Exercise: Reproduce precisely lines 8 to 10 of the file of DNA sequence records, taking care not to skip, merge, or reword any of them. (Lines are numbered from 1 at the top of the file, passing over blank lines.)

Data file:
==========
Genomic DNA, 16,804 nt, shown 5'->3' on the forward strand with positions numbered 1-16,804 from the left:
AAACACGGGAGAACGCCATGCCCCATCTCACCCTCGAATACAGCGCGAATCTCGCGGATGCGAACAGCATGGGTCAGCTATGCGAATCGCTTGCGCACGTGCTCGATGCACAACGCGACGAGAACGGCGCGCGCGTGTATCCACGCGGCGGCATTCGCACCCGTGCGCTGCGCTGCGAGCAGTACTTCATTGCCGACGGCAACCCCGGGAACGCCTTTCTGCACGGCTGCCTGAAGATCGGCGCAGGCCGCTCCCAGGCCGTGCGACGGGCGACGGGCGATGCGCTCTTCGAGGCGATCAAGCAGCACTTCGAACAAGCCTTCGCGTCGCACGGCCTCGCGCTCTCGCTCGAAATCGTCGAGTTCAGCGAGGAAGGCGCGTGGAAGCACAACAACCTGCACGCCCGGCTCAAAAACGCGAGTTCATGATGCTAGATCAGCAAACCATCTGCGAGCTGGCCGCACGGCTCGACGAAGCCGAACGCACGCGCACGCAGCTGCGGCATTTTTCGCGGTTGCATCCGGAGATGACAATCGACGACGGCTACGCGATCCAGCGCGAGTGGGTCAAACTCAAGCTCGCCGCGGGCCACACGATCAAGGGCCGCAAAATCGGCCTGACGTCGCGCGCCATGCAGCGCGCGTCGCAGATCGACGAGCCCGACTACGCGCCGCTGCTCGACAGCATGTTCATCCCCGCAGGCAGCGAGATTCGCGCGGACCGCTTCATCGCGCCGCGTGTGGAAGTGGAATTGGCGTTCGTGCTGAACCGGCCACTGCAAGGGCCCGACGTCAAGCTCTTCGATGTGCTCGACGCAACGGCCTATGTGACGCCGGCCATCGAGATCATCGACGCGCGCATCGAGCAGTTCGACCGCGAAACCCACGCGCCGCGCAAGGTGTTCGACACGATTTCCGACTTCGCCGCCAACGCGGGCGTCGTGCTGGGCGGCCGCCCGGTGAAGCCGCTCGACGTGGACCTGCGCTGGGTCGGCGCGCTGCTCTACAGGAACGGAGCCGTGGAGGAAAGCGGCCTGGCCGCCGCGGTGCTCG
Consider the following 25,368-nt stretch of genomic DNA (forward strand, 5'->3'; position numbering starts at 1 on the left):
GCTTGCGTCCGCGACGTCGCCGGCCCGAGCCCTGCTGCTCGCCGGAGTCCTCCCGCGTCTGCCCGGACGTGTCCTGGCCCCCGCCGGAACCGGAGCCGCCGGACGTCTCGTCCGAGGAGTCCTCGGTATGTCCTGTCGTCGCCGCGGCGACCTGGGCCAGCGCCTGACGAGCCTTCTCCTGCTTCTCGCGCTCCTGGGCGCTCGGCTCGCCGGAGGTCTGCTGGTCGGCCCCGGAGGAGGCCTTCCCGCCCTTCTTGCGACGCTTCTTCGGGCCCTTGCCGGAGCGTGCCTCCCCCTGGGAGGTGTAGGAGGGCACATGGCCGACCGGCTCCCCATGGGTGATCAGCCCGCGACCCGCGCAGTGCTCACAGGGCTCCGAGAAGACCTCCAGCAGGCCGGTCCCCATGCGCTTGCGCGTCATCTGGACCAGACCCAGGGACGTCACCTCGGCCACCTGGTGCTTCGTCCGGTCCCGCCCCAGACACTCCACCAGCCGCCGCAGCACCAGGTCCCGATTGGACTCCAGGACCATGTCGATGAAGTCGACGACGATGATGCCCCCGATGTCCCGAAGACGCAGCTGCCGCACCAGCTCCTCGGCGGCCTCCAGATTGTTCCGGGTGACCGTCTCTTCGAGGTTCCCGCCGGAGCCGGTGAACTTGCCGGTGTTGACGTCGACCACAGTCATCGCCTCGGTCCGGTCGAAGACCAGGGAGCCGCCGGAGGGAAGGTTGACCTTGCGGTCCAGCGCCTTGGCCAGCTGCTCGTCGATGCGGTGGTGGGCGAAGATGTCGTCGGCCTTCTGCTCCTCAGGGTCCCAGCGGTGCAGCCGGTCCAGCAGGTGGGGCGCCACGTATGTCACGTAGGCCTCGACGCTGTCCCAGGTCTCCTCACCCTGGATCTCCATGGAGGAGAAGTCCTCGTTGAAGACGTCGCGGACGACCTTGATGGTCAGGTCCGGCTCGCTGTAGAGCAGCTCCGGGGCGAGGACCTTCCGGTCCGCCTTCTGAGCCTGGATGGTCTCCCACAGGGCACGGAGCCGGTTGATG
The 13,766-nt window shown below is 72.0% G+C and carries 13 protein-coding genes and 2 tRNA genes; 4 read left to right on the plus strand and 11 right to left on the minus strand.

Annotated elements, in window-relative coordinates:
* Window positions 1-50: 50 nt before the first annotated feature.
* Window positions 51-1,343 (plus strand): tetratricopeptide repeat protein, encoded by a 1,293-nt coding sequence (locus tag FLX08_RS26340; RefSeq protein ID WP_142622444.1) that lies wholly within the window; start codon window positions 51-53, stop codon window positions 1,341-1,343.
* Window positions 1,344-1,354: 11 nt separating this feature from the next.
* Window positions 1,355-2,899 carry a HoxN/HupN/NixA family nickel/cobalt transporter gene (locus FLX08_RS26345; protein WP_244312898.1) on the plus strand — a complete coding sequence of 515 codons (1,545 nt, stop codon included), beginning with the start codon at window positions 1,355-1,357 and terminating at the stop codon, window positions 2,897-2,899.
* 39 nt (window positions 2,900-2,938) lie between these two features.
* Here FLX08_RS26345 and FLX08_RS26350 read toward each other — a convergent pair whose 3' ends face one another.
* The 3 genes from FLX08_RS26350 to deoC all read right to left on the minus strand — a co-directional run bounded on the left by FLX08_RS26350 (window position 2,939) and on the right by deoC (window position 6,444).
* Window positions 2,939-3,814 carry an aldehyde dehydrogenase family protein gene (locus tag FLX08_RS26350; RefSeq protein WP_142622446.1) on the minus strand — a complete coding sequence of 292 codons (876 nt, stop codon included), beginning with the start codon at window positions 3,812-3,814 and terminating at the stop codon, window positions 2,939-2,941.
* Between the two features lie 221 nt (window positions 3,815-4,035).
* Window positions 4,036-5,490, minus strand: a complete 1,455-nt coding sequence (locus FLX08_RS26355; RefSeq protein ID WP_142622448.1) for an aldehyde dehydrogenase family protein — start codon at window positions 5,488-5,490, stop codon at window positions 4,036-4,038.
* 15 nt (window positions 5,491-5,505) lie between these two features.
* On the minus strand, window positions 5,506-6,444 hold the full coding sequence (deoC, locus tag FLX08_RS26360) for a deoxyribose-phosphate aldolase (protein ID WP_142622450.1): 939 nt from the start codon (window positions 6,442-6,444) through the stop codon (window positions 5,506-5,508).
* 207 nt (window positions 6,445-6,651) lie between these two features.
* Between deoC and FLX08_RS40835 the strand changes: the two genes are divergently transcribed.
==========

* Window positions 51-1,343 (plus strand): tetratricopeptide repeat protein, encoded by a 1,293-nt coding sequence (locus tag FLX08_RS26340; RefSeq protein ID WP_142622444.1) that lies wholly within the window; start codon window positions 51-53, stop codon window positions 1,341-1,343.
* Window positions 1,344-1,354: 11 nt separating this feature from the next.
* Window positions 1,355-2,899 carry a HoxN/HupN/NixA family nickel/cobalt transporter gene (locus FLX08_RS26345; protein WP_244312898.1) on the plus strand — a complete coding sequence of 515 codons (1,545 nt, stop codon included), beginning with the start codon at window positions 1,355-1,357 and terminating at the stop codon, window positions 2,897-2,899.